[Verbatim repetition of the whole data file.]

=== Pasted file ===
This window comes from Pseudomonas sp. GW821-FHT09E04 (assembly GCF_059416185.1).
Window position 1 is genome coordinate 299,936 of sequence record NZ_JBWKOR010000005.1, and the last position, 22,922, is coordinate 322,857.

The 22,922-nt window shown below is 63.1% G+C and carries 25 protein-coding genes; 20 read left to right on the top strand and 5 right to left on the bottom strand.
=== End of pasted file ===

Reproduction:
This window comes from Pseudomonas sp. GW821-FHT09E04 (assembly GCF_059416185.1).
Window position 1 is genome coordinate 299,936 of sequence record NZ_JBWKOR010000005.1, and the last position, 22,922, is coordinate 322,857.

The 22,922-nt window shown below is 63.1% G+C and carries 25 protein-coding genes; 20 read left to right on the top strand and 5 right to left on the bottom strand.